"Really, for the moment, we have punted in this forecast," he said.
OK, that's honest. Still stupid, though.
What the revenue forecasters tried to downplay in their report is that sales tax collections — that's actual money the state has taken in, not guesses about how much it'll collect in the months ahead — are still running below all the experts' finest prognostications. That means people aren't buying much. Which means businesses aren't selling much. Which ought to cause anybody with the brains of a gubernatorial candidate spouting off about Christians on an Aroostook County radio station to conclude that the recession is a long way from over.
In past economic downturns, sales-tax revenue has rebounded before other factors. The increase in retail activity lead to more income for stores, which resulted in more orders to factories, which caused more businesses to start hiring, which caused income-tax collections to increase.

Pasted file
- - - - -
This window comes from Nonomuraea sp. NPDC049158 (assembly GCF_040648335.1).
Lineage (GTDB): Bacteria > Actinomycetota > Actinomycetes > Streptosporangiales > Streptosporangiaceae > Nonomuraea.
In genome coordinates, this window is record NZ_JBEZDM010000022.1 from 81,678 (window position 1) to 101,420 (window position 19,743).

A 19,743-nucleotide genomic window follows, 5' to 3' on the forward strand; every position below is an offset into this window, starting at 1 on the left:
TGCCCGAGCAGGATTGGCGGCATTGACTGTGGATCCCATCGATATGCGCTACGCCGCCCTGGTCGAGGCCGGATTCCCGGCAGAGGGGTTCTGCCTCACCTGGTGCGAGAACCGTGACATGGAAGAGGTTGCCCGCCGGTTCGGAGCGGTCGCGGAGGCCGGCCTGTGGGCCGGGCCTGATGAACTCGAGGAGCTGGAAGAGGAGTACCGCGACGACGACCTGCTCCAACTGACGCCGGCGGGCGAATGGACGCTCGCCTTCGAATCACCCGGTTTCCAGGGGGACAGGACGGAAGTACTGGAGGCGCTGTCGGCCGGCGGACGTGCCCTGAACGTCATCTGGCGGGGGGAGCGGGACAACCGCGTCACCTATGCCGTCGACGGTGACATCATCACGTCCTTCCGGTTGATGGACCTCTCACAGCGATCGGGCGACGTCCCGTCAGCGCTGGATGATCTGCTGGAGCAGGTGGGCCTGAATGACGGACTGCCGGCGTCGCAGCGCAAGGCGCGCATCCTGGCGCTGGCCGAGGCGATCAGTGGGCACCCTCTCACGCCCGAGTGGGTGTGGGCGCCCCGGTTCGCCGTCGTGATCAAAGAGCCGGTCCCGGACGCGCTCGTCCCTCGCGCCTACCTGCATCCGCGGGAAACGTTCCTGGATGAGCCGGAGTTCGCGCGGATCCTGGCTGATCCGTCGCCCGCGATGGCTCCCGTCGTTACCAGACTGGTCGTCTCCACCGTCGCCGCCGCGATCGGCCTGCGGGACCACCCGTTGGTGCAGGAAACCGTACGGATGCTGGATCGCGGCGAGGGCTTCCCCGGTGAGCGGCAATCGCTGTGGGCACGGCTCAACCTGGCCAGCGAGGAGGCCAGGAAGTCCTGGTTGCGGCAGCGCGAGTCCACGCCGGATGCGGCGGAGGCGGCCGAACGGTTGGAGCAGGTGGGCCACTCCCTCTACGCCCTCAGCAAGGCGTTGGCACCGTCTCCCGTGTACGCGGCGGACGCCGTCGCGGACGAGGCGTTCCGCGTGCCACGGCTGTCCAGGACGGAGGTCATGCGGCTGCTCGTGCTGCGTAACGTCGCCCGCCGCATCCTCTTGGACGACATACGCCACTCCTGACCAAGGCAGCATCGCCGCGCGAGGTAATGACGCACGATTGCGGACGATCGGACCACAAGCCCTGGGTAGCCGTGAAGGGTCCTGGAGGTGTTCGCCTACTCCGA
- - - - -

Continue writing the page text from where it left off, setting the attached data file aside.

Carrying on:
There's no sign of that in Maine. Until there is, believing in $51 million in new money is just . . . stupid.
Maine shouldn't risk operating with imaginary cash. The state also doesn't need the "bold approach" of soaking beleaguered taxpayers, as advocated by pass-the-buck specialists in York County. The Legislature ought to be cautious in accepting Democratic Governor John Baldacci's proposal to squander the entire $51-million windfall, perhaps even going so far as to budget less than is expected, on the off chance things don't improve.
Sorry, Bill Beardsley. That means Maine can't to afford to import extra Christians.
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